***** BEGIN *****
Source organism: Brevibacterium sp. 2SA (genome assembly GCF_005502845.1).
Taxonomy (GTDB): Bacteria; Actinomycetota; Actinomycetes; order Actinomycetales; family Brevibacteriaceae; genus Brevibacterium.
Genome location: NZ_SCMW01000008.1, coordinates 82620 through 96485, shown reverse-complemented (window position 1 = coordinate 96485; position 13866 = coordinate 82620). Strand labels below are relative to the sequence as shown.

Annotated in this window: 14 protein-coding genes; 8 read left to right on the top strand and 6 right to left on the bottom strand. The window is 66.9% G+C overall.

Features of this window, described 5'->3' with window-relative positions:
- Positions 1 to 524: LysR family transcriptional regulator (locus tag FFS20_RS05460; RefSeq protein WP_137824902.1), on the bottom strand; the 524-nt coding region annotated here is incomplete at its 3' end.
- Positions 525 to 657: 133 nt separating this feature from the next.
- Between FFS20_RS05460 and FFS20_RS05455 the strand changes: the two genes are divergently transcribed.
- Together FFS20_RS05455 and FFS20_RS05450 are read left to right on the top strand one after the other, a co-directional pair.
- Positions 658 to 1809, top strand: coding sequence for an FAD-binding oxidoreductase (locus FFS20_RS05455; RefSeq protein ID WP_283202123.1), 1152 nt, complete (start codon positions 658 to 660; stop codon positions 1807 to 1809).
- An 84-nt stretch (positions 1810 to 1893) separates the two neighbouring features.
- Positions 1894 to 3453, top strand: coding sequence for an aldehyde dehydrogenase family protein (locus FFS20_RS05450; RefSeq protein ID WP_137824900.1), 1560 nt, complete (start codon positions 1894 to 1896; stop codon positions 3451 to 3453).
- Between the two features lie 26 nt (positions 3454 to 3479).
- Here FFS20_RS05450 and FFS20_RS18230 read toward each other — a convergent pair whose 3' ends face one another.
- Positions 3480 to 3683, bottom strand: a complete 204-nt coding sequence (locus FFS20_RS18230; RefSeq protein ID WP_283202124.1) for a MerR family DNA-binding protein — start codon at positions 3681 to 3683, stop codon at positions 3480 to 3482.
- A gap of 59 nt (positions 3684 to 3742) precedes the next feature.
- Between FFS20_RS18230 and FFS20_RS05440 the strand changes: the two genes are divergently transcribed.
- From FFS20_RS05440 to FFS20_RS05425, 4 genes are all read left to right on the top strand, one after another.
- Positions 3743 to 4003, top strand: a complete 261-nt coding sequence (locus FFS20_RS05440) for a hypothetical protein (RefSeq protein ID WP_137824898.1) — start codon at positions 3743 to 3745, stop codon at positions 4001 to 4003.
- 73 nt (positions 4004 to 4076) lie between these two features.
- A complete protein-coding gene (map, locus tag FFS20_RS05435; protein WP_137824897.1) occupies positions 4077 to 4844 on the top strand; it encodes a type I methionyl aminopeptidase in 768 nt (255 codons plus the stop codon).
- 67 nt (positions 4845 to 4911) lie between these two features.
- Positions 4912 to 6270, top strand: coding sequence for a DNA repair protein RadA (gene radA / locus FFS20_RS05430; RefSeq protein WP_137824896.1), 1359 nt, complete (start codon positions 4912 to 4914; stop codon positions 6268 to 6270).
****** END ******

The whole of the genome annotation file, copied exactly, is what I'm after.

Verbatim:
Source organism: Brevibacterium sp. 2SA (genome assembly GCF_005502845.1).
Taxonomy (GTDB): Bacteria; Actinomycetota; Actinomycetes; order Actinomycetales; family Brevibacteriaceae; genus Brevibacterium.
Genome location: NZ_SCMW01000008.1, coordinates 82620 through 96485, shown reverse-complemented (window position 1 = coordinate 96485; position 13866 = coordinate 82620). Strand labels below are relative to the sequence as shown.

Annotated in this window: 14 protein-coding genes; 8 read left to right on the top strand and 6 right to left on the bottom strand. The window is 66.9% G+C overall.

Features of this window, described 5'->3' with window-relative positions:
- Positions 1 to 524: LysR family transcriptional regulator (locus tag FFS20_RS05460; RefSeq protein WP_137824902.1), on the bottom strand; the 524-nt coding region annotated here is incomplete at its 3' end.
- Positions 525 to 657: 133 nt separating this feature from the next.
- Between FFS20_RS05460 and FFS20_RS05455 the strand changes: the two genes are divergently transcribed.
- Together FFS20_RS05455 and FFS20_RS05450 are read left to right on the top strand one after the other, a co-directional pair.
- Positions 658 to 1809, top strand: coding sequence for an FAD-binding oxidoreductase (locus FFS20_RS05455; RefSeq protein ID WP_283202123.1), 1152 nt, complete (start codon positions 658 to 660; stop codon positions 1807 to 1809).
- An 84-nt stretch (positions 1810 to 1893) separates the two neighbouring features.
- Positions 1894 to 3453, top strand: coding sequence for an aldehyde dehydrogenase family protein (locus FFS20_RS05450; RefSeq protein ID WP_137824900.1), 1560 nt, complete (start codon positions 1894 to 1896; stop codon positions 3451 to 3453).
- Between the two features lie 26 nt (positions 3454 to 3479).
- Here FFS20_RS05450 and FFS20_RS18230 read toward each other — a convergent pair whose 3' ends face one another.
- Positions 3480 to 3683, bottom strand: a complete 204-nt coding sequence (locus FFS20_RS18230; RefSeq protein ID WP_283202124.1) for a MerR family DNA-binding protein — start codon at positions 3681 to 3683, stop codon at positions 3480 to 3482.
- A gap of 59 nt (positions 3684 to 3742) precedes the next feature.
- Between FFS20_RS18230 and FFS20_RS05440 the strand changes: the two genes are divergently transcribed.
- From FFS20_RS05440 to FFS20_RS05425, 4 genes are all read left to right on the top strand, one after another.
- Positions 3743 to 4003, top strand: a complete 261-nt coding sequence (locus FFS20_RS05440) for a hypothetical protein (RefSeq protein ID WP_137824898.1) — start codon at positions 3743 to 3745, stop codon at positions 4001 to 4003.
- 73 nt (positions 4004 to 4076) lie between these two features.
- A complete protein-coding gene (map, locus tag FFS20_RS05435; protein WP_137824897.1) occupies positions 4077 to 4844 on the top strand; it encodes a type I methionyl aminopeptidase in 768 nt (255 codons plus the stop codon).
- 67 nt (positions 4845 to 4911) lie between these two features.
- Positions 4912 to 6270, top strand: coding sequence for a DNA repair protein RadA (gene radA / locus FFS20_RS05430; RefSeq protein WP_137824896.1), 1359 nt, complete (start codon positions 4912 to 4914; stop codon positions 6268 to 6270).